If the flight is empty and you haven’t booked a seat for your baby and you have an airline approved car seat, then you always use that.

If a bassinet seat is available and your child doesn’t meet the requirements for weight/age, it is still worth considering asking for it. It is still a useful place to store items you need for the flight. However, the fixed armrest could be cumbersome if you have a long baby.

British Airways have bassinets available on international flights for up to 2 years old, (subject to weight conditions) and Qatar and Singapore have the longest bassinets, but many airlines have restrictions anywhere from 6 months to a year.

Check my bassinet post detailing all the bassinet dimensions and regulations in a quick easy to read format.

The Spare Seat Trick

If you flying with an airline that doesn’t provide bassinets (or you are flying with children in their own seat) and you can’t secure a bulkhead seat or prefer not to – try for a window seat section… usually three seats abreast.  This is especially good if it’s just the two of you travelling with your baby or child.

A top trick used by those in the know flying in low season, is requesting the aisle and window seat as the middle seats are the last to go. You could end up with the whole row!

Virgin flight_rows_to_ourselves
Virgin flight with rows to ourselves and the spare seat trick

If it doesn’t work out, whoever has been allocated the middle seat will always want to swap with one of you – so either way you’ll all end up seated together. This, of course, works for the middle DEFG section seats too. You may end up with a spare seat for free.

Several airlines provide a bit more space

  • Air New Zealand have the option of a sky couch on some of their aircraft – essentially 3 seats with extra width, great for toddlers or if you can’t get a bassinet.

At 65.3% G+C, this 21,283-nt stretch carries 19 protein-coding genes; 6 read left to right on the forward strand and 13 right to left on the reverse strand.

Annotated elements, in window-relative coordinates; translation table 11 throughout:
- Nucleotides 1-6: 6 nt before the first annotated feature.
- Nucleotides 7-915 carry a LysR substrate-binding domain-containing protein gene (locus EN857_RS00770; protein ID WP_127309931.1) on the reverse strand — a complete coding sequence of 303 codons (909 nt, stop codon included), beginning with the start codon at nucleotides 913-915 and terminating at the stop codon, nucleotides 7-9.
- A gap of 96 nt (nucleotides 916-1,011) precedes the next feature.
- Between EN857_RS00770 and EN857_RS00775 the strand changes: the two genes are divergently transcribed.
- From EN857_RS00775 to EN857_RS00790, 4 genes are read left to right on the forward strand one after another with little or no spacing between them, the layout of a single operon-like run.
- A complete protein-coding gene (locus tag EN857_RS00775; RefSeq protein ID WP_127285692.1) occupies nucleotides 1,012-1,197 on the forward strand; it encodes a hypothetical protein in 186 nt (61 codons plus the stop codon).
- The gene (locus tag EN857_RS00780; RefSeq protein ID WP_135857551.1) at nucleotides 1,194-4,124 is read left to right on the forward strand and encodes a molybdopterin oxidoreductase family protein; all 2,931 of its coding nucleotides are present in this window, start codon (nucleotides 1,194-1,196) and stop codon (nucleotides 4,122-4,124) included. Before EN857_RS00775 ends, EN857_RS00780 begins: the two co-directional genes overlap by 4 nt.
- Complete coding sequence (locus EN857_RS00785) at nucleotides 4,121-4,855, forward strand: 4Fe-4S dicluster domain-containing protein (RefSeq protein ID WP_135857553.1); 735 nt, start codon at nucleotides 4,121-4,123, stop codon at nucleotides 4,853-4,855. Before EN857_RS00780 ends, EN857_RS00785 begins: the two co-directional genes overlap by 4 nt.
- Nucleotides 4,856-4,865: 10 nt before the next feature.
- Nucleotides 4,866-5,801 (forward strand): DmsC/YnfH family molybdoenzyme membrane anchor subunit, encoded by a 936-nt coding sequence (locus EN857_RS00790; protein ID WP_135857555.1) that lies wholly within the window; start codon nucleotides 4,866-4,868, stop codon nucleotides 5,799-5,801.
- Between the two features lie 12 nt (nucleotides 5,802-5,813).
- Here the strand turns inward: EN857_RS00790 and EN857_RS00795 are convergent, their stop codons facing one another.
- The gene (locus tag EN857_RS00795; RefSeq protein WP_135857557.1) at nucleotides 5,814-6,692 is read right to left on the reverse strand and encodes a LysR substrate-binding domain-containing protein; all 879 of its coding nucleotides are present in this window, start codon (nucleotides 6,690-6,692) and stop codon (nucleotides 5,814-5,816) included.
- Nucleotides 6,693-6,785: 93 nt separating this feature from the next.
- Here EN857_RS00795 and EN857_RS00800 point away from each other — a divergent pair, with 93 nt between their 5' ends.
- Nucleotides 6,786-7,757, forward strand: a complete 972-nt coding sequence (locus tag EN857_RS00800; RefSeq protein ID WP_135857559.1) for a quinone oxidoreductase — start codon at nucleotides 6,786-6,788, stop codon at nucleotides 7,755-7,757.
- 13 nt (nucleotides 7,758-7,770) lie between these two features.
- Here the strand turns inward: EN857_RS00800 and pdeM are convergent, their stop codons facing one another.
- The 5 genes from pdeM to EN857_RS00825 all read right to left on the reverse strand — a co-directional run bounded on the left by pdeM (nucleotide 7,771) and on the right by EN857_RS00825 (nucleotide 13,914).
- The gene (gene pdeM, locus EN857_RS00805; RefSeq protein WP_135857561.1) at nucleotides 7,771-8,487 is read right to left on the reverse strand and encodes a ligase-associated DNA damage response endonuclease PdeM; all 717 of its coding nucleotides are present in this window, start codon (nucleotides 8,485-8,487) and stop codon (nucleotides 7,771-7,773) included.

• Aer Lingus you can pay for an additional seat for comfort
  • Etihad have a bid for a free neighbour seat system. With Economy Neighbour-Free, you can bid for one, two or three neighbouring seats to stay passenger-free for the duration of your journey. The higher your offer, the better your chances are of an upgrade.

There is no guarantee that you will get the extra seat and if you have a booking of 4 people, you cannot bid for any additional seats, as the maximum seats in one row is four.

  •  Eurowings also have this feature from $10
  • Philippine Airlines has Seat Select Neighbor-Free which is available on certain Philippine Airlines flights for less than $30.
  • Qantas offer neighbour free options. If eligible, you’ll be sent an email invitation to reserve a Neighbour Free seat from 48 hours before your scheduled flight departure.
  • JetBlue provides details  on how to book an empty seat on its website
  • Vueling. You can purchase one extra seat per passenger in the front or back rows of the plane only.

Don’t forget:

  • Have you remembered any items you need to help your baby or toddler sleep on the plane?
  • Would you like a free printable packing checklist? If so see here.
  • Find out which airlines/airports provide courtesy airport strollers here.
Want to know which are the best seats for kids on a plane? Read on and I'll tell you! #familytravel #flyingwithkids

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Dhru mehta

Monday 18th of November 2019

Hi great website ! I am flying with my 15 month old from London to Barbados with BA. We have requested one bassinet seat and two family remembers sitting behind me . I’m wanted to move to rows A-C so I can sit with my family however is it a silly move and should I keep my front seat esp if they can provide me with a toddler seat ?

Carrie Bradley

Monday 18th of November 2019